Southbury Community Garden Slated to Open in May

Community garden will be modeled after Heritage Village’s River Garden.

Settlers Park will be swarming with activity this Spring, as the Parks and Recreation Department prepares to open Southbury’s first ever Community Garden.

After months of planning and several presentations, the Friends of Southbury Community Garden got the go-ahead from First Selectman Ed Edelson and his board, along with the Parks and Recreation commission, to break ground on the quarter-acre parcel located in the Settlers Park complex. The group now has its sights set on an official opening date of May 5.

Modeled after Heritage Village’s River Garden, the Southbury Community Garden will offer all town residents the opportunity to purchase their own 10’ x 10’ plot within the fenced area for an annual administration fee of $25.

While Southbury’s Public Works Department will oversee the general maintenance of the garden, each plot-owner will be responsible for preparing, planting, weeding, watering, harvesting and maintaining their individual plots, according to the community group.

The garden project is in cooperation with Pomperaug Health District’s two-year grant initiative, known as ACHIEVE, or Action Communities for Health Innovation, and Environmental Change. The ACHIEVE committee is comprised of local leaders, including town officials, Heritage Village Civic Association representatives, board of education members, non-profit partners, and a group of community volunteers led by Sharon Martovich.

Gardeners will be asked to donate a portion of their fruits and vegetables to local charities, such as the Southbury Food Bank. Donations to supplement funding for the garden are also being sought. Most donations will come to ACHIEVE from the CT State Department of Health and the CT Cancer Partnership.

“We’ve seen tremendous support so far for this project,” said Health Department Spokesperson Robin Lucas.  “From town officials to business owners, and everyone in between, the community has really pulled together to make this project a reality.”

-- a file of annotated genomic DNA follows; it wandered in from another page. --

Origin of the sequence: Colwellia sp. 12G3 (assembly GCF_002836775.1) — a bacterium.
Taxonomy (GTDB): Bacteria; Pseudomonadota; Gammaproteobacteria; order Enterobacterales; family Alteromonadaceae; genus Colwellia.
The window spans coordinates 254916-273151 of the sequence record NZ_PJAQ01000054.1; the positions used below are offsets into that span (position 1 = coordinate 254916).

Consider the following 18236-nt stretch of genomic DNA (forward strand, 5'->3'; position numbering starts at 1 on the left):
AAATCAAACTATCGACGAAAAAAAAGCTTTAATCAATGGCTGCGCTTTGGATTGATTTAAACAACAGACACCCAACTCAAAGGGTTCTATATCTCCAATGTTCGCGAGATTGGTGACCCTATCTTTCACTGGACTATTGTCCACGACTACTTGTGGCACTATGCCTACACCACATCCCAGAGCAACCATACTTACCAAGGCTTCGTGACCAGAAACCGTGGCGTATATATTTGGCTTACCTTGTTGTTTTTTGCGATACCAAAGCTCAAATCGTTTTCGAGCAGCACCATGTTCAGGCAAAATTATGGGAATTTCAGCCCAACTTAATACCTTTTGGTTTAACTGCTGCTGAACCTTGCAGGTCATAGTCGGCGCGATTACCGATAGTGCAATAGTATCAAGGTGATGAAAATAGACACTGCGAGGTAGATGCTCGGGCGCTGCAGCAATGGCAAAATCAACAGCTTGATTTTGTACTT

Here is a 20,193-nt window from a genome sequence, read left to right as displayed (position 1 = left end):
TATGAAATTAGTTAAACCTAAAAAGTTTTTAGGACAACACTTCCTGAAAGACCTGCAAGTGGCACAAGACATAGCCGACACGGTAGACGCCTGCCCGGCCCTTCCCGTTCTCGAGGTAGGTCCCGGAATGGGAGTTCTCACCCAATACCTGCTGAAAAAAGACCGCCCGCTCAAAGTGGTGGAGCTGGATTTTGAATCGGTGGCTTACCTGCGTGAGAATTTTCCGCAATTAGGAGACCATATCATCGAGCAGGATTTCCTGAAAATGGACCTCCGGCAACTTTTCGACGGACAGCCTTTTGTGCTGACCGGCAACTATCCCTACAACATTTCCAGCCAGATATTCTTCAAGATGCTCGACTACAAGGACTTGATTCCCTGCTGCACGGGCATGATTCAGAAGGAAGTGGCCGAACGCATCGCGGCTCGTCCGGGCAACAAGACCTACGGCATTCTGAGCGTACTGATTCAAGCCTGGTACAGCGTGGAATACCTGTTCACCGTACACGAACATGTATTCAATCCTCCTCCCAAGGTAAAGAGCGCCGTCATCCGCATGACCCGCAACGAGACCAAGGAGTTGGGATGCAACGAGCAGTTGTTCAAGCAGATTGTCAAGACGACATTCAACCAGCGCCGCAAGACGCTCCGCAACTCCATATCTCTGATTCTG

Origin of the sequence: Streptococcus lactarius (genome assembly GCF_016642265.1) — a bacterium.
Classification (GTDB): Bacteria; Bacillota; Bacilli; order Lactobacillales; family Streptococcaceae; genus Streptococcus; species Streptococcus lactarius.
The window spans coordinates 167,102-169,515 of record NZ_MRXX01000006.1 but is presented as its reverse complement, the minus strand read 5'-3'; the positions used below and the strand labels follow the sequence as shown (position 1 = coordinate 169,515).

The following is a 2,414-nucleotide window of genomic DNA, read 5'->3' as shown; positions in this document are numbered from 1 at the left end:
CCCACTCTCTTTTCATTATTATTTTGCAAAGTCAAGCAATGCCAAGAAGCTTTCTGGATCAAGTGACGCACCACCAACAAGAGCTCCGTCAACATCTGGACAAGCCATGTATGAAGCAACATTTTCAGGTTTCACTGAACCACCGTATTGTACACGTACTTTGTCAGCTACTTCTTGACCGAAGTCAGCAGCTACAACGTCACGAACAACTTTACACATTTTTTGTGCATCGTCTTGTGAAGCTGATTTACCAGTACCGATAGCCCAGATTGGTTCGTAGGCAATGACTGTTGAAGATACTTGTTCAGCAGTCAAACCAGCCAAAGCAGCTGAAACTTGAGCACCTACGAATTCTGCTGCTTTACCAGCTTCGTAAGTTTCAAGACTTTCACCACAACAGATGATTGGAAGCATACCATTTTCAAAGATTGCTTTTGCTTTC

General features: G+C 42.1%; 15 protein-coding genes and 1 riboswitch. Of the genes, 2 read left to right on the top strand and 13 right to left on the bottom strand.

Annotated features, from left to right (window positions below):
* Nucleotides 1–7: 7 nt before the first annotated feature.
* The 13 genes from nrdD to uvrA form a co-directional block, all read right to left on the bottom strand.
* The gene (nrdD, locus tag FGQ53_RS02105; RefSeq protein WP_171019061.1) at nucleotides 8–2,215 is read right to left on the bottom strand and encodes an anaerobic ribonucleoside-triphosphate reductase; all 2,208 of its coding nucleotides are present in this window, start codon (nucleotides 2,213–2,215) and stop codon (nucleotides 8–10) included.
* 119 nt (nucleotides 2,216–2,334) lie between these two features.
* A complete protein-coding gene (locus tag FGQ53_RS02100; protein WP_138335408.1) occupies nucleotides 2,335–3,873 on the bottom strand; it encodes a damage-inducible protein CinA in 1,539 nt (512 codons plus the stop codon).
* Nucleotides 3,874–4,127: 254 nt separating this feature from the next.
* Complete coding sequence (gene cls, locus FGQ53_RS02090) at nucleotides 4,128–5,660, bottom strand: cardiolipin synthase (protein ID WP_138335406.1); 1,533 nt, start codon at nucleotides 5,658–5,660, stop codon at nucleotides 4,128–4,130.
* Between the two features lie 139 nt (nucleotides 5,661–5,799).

At this point, the Garden will house 49 individual plots, which will be available on a first-come-first-served basis through the Parks and Recreation Department.  There is room for expansion in the coming years, if demand exceeds supply, according to Lucas.

Each plot-owner will be supplied wood and stakes through allocated grant money. The singular cost for residents is a $25 administration fee, which will be handled through the Parks and Recreation office

Interested residents are encouraged to contact the Pomperaug Health District at (203) 264-9616.

no agenda March 29, 2012 at 12:50 PM
So how many residents are expected to load up their SUV, drive several miles from their multi acre lot daily and maitain a veggy garden?
L March 29, 2012 at 01:36 PM
Not everyone who lives in Southbury has the room to grow a garden. Some people live in condos with no outdoor space or in an area with prohibitive HOA's. In fact, I'm sure there are several renters who would love to have a space to garden. It's a great idea for a lot of people and just because it may not be helpful to you, doesn't mean it isn't helpful to anyone.
Webster March 29, 2012 at 02:47 PM
I agree. A community garden i s a great idea and brings folks from the town together. Not to mention some of the vegetables will go to the needy right here in Southbury. The costs to run the garden are far exceeded by the goodness that will prosper from it.
Sue Torrey March 29, 2012 at 05:36 PM
Only those who are interested. Are you sure you have no agenda??


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